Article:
Until 2014 only two other Major Hurricanes, one of Category 3 or greater, had ever made landfall in Baja. Hurricane Kiko in 1989 came ashore on the then underpopulated East Cape region, but in 2014 Category 3 Odile came ashore in Cabo San Lucas and in an unusual development, became a Category 4 over land west of La Paz. The cause of this rare Major Hurricane Strike was warmer than normal ocean temps south of Cabo San Lucas combine with a neutral El Nino year, the most likely for landfalls of tropical cyclones in Baja.

Storm researchers have recently discovered it is deep warm water that generates the Major Hurricanes (ones Category 3 or greater. The Eastern Pacific has some very warm (+30°C/+86°F) water but it doesn't run very deep due to both currents and topography. Additionally, it takes time for a storm to 'wind up' and the Eastern Pacific Hurricane Basin is about the smallest of those worlds hurricane formation zones. The western Pacific has about 1800 miles of +29°C water that are very deep. Places like Guam often see storms of Category 4 and 5 and holds the record for some of the strongest storms. Most of the Major Hurricanes form in late August and travel west north of the ITCZ well south of Baja. (also see Baja Hurricane History)

What are Baja Tropical Cyclones like?

I have now weathered the eye of 4 Category 2 Hurricanes, several near misses and a couple of tropical storm hits. Baja tropical cyclones are usually smaller than those in the Atlantic. The first level of winds (the max force of the particular storm) extends out 25-35 miles . The next tier may extend out another 20-25 mile and so on. For example Category, 2 Hurricane Norbert passed about 90 miles north of La Paz, where we had a windy unpleasant day, with some rain. For those of you who have summered in the Mid-West, the occasional strong thunderstorm can present condition very similar to that of a strong Tropical Storm, even Category 1 Hurricane intensity. If you are not out in a boat or own a home built in an arroyo, our tropical cyclones usually just provide an awesome display of nature's power. (also see Baja Hurricane History)

What is the leading cause of death in Baja hurricanes?

In almost one word, "stupidity". Well, drowning is the leading cause of death in hurricanes worldwide and also usually the case here too. More often than not it is folks that fail to evacuate their home in time or attempt to drive across a flooded video and get swept away. I saw a large bus cross a flooded arroyo once. They removed the baggage, opened all the compartment doors so the water flowed through the bus and crossed. Even still this heavy vehicle was moved sideways on the road by the force of the water as it crossed. I waited for the water to receded. The buildings, particularly hotels in the tourist areas can easily withstand our normal storms. Things flood, trees get downed and the streets can be a mess, but Baja is use to this annual occurrence cleanup takes a matter of days. Buildings withstand the weather and over the last 5 years the major roadways have been refitted and bridged so that the days of closed highways is all but a thing of the past.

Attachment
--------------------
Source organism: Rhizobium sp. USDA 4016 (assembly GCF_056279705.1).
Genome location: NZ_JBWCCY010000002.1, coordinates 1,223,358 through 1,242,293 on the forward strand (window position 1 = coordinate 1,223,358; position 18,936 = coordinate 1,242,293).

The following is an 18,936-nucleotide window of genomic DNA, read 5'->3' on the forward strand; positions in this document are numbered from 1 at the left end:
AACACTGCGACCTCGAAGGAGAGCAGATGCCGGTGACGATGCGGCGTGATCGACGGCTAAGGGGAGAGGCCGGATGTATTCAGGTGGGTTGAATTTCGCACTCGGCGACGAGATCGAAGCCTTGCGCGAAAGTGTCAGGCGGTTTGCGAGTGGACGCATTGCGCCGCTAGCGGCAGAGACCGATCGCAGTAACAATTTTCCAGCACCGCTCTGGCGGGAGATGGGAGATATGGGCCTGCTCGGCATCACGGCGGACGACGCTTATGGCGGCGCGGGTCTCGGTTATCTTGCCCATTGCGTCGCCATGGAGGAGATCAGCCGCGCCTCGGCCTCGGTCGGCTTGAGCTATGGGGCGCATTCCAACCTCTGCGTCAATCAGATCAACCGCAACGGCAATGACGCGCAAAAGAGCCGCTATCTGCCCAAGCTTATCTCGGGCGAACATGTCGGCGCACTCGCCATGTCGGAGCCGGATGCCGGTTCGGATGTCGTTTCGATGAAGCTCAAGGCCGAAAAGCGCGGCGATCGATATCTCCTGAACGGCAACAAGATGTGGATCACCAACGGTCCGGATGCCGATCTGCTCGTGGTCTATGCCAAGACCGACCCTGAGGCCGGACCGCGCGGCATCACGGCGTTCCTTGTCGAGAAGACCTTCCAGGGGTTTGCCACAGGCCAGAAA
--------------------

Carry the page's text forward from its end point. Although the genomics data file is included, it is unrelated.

The best example of how 'hurricane savvy' the folks here in Baja are is last year a pair of young girls was collecting canned food to send to Houston, following Category 2 Hurricane Ike. They were baffled by the cities inability to cope with a simple Cat 2 storm, something La Paz recovers from in a matter of hours. The trick here is no stick homes build on beachfront sandbars. (well, except for the La Paz Magote project)

What is a normal year for Baja Tropical Cyclones

2009 was a slightly above normal year for the number of named storms. although an abnormally large number remained tropical storms, we were short a few hurricanes. However, 2009 also generated a greater than a normal number of Major Hurricanes, two of which threatened Baja. Baja felt the impact of the first as a Category 2 Hurricane (Jimena) and Rick dried up just short of our peninsula.

A normal year provides about 15 Named Storms (Tropical Storm intensity or greater) About 9 of those storms are of Hurricane intensity and 4 of them are Major Hurricanes (Category 3 or greater) Interestingly enough the period from 1997 to 2008 was less active than the period of 1966 to 1996 with fewer named storms, fewer hurricanes, and fewer major hurricanes. Part of this may be due to better analysis tools. On an average over the last 12 years, Baja has received an average of just about 1 tropical cyclone landfall per year more than 1/2 of them were hurricanes. In four of the past twelve years, Baja has received a double whammy of two tropical cyclones making landfall. Additionally, about every other year, Baja has a storm pass close enough to bring heavy weather, without making landfall, a near miss if you will. (also see Baja Hurricane History)

As you can see by the graphic right, it is a pretty steady progression of named storms from early July through late September. Hurricanes come at a steady pace after mid-July and Major Hurricanes come at a regular pace from early august to early October.

This information alone makes you a better-informed hurricane tracker. Thanks for making the BajaInsider one of the leading sources for information on Baja Tropical Cyclones.